Leaders of the Britain's biggest public sector union have proposed industrial action if employers do not pay workers for the extra second that is being inserted into the calendar on June 30th.
At midnight on June 30th, one second is due to be added into the day. Scientists say the extra second is necessary to keep official time in line with the actual movement of the earth.
But the union says that expecting night-shift workers to cover that extra second without compensation is unreasonable. They claim that any extension of working hours constitutes a pay cut. They also say that all shift workers, not just those who will be working at midnight, should receive the extra pay. As the extra second is being inserted at an arbitrary point in the day, the union says, all shift workers should be eligible for the pay top-up.
Some union leaders are even suggesting that everyone who works, not just shift workers, should be paid for the extra second. By adding a second to the year, they claim, overall weekly or monthly pay is devalued. Workers did not ask for this extra second, so why should they take a pay cut to allow for it?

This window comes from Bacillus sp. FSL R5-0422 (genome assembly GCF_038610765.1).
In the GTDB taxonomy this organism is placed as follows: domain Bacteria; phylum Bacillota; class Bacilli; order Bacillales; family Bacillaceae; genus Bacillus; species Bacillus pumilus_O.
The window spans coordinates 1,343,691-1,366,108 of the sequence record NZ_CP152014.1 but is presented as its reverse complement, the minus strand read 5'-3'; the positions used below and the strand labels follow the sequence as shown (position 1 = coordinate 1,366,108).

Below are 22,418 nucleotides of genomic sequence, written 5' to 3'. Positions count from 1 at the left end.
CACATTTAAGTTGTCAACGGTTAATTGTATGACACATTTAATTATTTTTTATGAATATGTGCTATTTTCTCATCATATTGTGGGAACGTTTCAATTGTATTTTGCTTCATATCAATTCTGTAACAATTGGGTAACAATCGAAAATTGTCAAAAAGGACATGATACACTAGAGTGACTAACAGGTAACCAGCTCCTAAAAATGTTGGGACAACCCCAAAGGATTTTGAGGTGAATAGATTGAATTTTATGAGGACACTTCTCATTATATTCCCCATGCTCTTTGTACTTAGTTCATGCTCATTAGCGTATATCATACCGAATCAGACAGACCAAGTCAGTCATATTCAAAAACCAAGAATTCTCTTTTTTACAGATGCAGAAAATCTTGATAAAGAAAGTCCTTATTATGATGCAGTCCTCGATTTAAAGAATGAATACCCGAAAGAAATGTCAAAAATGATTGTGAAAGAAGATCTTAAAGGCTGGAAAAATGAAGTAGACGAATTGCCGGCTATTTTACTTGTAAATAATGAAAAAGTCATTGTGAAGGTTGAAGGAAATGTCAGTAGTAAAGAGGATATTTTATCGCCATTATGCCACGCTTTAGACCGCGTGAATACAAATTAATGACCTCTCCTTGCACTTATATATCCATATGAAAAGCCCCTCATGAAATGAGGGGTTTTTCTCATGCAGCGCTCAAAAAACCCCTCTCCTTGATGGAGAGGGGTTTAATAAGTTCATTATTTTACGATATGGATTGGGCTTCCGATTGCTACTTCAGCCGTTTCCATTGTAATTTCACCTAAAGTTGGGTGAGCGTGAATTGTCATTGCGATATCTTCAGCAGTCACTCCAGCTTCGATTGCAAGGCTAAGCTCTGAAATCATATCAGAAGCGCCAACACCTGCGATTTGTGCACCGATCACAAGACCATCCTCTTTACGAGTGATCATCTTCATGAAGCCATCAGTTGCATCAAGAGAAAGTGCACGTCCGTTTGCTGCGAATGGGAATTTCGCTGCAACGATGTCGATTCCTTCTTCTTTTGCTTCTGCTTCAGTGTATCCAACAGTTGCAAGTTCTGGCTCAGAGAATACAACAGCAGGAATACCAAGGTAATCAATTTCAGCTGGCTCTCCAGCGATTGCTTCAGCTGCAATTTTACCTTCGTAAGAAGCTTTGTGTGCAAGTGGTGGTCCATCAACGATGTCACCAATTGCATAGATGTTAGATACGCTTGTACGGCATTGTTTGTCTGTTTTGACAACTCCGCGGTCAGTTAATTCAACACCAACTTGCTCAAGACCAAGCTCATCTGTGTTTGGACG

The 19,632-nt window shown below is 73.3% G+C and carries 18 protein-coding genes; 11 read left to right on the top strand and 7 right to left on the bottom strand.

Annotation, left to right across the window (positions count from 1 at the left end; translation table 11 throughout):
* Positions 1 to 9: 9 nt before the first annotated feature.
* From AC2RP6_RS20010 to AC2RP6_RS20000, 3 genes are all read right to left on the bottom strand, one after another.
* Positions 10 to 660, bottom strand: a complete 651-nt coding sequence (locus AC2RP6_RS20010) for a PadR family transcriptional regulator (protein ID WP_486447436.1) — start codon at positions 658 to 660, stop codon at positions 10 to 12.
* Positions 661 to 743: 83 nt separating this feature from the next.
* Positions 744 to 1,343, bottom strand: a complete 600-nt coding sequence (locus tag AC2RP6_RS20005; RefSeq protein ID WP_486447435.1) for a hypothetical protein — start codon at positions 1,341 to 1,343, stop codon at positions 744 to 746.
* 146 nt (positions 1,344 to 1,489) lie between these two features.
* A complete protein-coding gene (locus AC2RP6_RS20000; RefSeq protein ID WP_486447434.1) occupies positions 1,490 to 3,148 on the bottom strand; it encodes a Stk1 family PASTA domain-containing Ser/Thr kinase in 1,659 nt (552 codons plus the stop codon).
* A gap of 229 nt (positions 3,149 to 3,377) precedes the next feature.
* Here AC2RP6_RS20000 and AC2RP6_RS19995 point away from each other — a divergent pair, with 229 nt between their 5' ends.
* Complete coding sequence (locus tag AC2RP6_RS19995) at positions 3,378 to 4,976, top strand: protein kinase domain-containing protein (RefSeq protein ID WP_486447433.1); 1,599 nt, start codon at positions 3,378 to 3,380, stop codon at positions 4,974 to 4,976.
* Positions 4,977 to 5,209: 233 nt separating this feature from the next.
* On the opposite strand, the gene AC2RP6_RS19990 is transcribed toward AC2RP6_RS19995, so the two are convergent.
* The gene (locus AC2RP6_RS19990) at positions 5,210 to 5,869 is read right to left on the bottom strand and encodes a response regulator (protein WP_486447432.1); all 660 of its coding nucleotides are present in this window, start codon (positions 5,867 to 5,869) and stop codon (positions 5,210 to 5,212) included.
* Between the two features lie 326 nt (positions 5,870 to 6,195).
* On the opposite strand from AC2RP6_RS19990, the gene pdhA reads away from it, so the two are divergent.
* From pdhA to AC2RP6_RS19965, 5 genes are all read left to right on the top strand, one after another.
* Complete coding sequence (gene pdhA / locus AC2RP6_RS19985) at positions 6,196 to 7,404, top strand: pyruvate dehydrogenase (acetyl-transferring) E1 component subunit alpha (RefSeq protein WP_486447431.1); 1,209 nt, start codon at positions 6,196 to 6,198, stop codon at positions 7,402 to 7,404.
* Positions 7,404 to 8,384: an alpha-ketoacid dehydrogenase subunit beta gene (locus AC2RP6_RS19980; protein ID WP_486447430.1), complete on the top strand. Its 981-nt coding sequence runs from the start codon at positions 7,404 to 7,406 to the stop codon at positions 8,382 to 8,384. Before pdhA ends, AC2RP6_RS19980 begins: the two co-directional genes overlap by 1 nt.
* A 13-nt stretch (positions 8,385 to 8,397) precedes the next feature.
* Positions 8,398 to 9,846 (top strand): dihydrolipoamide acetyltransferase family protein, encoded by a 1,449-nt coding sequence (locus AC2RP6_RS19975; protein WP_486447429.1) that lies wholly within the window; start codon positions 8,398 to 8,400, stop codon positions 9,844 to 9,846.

The Institute for Fiscal Studies reports that if all full-time workers in the UK were paid for the extra second, the cost to the country would be approximately £125,000. This doesn't account for the extra productivity that will be achieved during the extra second. The resulting tax benefit to the government is likely to be £30,000.
However, they said, the extra cost associated with workers taking time out at work to talk about the extra second was expected to exceed £75M.